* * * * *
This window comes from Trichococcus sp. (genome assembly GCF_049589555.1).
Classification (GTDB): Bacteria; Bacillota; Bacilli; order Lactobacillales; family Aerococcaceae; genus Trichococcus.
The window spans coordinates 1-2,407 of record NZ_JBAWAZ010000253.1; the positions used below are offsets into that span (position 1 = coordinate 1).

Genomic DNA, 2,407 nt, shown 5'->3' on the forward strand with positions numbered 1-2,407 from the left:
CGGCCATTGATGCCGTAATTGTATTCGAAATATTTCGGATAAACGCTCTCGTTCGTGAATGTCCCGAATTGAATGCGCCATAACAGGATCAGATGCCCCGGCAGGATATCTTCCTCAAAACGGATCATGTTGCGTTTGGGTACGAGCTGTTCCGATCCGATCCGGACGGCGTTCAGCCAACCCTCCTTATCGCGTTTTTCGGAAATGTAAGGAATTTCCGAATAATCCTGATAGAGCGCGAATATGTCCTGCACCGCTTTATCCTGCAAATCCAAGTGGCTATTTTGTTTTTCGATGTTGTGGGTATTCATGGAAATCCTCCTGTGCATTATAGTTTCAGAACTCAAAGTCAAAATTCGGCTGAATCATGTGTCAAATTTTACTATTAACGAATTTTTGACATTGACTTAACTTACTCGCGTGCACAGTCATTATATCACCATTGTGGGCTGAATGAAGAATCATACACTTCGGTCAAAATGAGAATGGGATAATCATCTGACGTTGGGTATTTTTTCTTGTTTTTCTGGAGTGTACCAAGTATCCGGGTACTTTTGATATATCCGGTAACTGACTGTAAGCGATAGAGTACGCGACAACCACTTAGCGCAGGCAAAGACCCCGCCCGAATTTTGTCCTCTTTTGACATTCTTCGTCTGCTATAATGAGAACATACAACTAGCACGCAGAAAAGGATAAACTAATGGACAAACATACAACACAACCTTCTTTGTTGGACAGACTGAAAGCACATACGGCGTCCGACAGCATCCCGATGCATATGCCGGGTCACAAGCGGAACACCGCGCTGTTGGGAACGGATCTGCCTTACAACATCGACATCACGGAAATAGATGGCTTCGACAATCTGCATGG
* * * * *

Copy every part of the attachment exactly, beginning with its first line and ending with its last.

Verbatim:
This window comes from Trichococcus sp. (genome assembly GCF_049589555.1).
Classification (GTDB): Bacteria; Bacillota; Bacilli; order Lactobacillales; family Aerococcaceae; genus Trichococcus.
The window spans coordinates 1-2,407 of record NZ_JBAWAZ010000253.1; the positions used below are offsets into that span (position 1 = coordinate 1).

Genomic DNA, 2,407 nt, shown 5'->3' on the forward strand with positions numbered 1-2,407 from the left:
CGGCCATTGATGCCGTAATTGTATTCGAAATATTTCGGATAAACGCTCTCGTTCGTGAATGTCCCGAATTGAATGCGCCATAACAGGATCAGATGCCCCGGCAGGATATCTTCCTCAAAACGGATCATGTTGCGTTTGGGTACGAGCTGTTCCGATCCGATCCGGACGGCGTTCAGCCAACCCTCCTTATCGCGTTTTTCGGAAATGTAAGGAATTTCCGAATAATCCTGATAGAGCGCGAATATGTCCTGCACCGCTTTATCCTGCAAATCCAAGTGGCTATTTTGTTTTTCGATGTTGTGGGTATTCATGGAAATCCTCCTGTGCATTATAGTTTCAGAACTCAAAGTCAAAATTCGGCTGAATCATGTGTCAAATTTTACTATTAACGAATTTTTGACATTGACTTAACTTACTCGCGTGCACAGTCATTATATCACCATTGTGGGCTGAATGAAGAATCATACACTTCGGTCAAAATGAGAATGGGATAATCATCTGACGTTGGGTATTTTTTCTTGTTTTTCTGGAGTGTACCAAGTATCCGGGTACTTTTGATATATCCGGTAACTGACTGTAAGCGATAGAGTACGCGACAACCACTTAGCGCAGGCAAAGACCCCGCCCGAATTTTGTCCTCTTTTGACATTCTTCGTCTGCTATAATGAGAACATACAACTAGCACGCAGAAAAGGATAAACTAATGGACAAACATACAACACAACCTTCTTTGTTGGACAGACTGAAAGCACATACGGCGTCCGACAGCATCCCGATGCATATGCCGGGTCACAAGCGGAACACCGCGCTGTTGGGAACGGATCTGCCTTACAACATCGACATCACGGAAATAGATGGCTTCGACAATCTGCATGG